Enjoy a “quiet fireworks” display this long weekend

Updated: August 1, 2019

Quiet Fireworks Photo by Shutterstock/Nigua1985

If you’re feeling torn about putting on a fireworks show at the cottage, there may be a solution. There’s a rising awareness that while the display is a meal for the eyes, these loud explosions are not so enjoyable for pets and nearby wildlife.

In 2010, thousands of red-winged blackbirds fell out of the sky during Beebe, Ark.’s New Year’s Eve fireworks display. It’s theorized that the birds were scared from their nests by the explosions, sending them into flight where they became disoriented, crashing into objects. Deer, squirrels, and other mammals have also been known to dash out onto roads to escape the noise, and anyone who owns a pet dog has seen them whimper and cry—or worse, bolt for the woods—during holidays like Canada Day.

Beyond wildlife, fireworks can also have adverse effects on people with post-traumatic stress disorder and autism, the loud explosions causing severe stress and anxiety. That’s why more and more people are looking for alternatives to noisy firework displays.

Last year, during Canada Day, Banff, Alta., ditched the noisy chaos of exploding rockets, opting instead for “quiet fireworks.” The display was orchestrated by Fireworks Spectaculars out of Calgary and focussed more on the lights and aesthetics of the show rather than the noises.

The switch to quiet fireworks was prompted by the Bow Valley Naturalists, a conservation group that was looking to protect the wildlife that inhabits Banff National Park. Banff, however, isn’t the first town to adopt quiet fireworks. According to the New York Times, in 2015, Collecchio, a town in northern Italy, passed a law banning loud fireworks. That town, too, was making an attempt to assuage the anxiety of local animals.

How are quiet fireworks different from regular fireworks? “They’re not really different,” says Melanie Sutherland, the executive director of the Canadian National Fireworks Association. “What it is is there are different products that have different amounts of powder in them and provide different displays in the air. Some of them go up with a big boom and have a big display. Some of them aren’t as loud and produce a different type of display.”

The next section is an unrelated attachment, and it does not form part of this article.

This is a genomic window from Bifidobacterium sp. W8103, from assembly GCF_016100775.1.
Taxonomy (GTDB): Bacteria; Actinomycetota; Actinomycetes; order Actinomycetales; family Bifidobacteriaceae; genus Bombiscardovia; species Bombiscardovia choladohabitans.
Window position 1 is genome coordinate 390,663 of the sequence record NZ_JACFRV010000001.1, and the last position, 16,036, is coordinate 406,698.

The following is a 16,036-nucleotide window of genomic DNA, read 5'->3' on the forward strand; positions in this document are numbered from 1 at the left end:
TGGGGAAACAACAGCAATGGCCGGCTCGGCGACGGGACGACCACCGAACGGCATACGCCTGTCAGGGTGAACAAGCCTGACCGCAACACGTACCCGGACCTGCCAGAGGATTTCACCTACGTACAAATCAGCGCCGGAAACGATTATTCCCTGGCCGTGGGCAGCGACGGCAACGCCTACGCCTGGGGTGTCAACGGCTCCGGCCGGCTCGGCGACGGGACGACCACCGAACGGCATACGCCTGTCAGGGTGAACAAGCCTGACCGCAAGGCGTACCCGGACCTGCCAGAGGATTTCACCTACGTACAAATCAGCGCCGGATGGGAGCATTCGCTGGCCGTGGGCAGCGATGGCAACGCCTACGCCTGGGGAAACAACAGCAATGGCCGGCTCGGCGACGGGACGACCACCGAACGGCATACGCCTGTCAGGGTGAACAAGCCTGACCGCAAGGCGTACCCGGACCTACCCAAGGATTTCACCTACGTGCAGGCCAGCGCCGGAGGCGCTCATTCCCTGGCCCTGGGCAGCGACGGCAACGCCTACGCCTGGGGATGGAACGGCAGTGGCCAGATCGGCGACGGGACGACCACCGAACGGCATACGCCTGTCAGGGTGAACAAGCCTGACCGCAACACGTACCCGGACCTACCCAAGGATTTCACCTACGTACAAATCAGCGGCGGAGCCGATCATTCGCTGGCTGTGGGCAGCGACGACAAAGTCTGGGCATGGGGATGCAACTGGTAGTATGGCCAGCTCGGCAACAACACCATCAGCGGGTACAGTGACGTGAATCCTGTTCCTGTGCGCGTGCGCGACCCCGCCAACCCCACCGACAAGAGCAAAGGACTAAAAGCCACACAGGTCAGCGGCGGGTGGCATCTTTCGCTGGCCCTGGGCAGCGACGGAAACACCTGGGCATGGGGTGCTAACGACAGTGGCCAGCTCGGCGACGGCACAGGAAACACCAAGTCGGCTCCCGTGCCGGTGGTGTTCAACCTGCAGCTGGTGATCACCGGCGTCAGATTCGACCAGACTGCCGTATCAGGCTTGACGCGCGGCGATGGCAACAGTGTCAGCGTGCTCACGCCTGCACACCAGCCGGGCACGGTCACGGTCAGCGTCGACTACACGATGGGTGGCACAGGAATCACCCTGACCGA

Sutherland explains that “there’s noise to every firework,” some just make less noise than others. Quieter fireworks tend to be wrapped looser and packed with more black powder rather than metallic powder.

If you’re looking to purchase quiet fireworks for the August long weekend, Sutherland recommends that you consult with your local retailer about which fireworks have a lower noise level. “Fireworks like fountains and fly fish will make a swoosh noise and some will come with a crackle,” she says. “It’s just a different type of noise, but it’s a quieter noise.”

The louder products would be aerial shells where they have multiple shots, thumping as they launch and releasing loud bangs when they explode.

If you want to avoid fireworks entirely—they are known to have a polluting effect because of their smoke and the tiny metal particles that they release after they explode—there are other ways to celebrate. Sparklers and glow sticks are a fun alternative To avoid unnecessary pollution and to mitigate the chaos of loud explosions, the California State Fair has replaced fireworks with a coordinated display of hundreds of drones outfitted with LED lights—a solution that may not be reasonable for a small lake gathering (or a DIY budget). Maybe, at the end of the day, a good old-fashioned campfire is all you need to celebrate being at the lake with family and friends.

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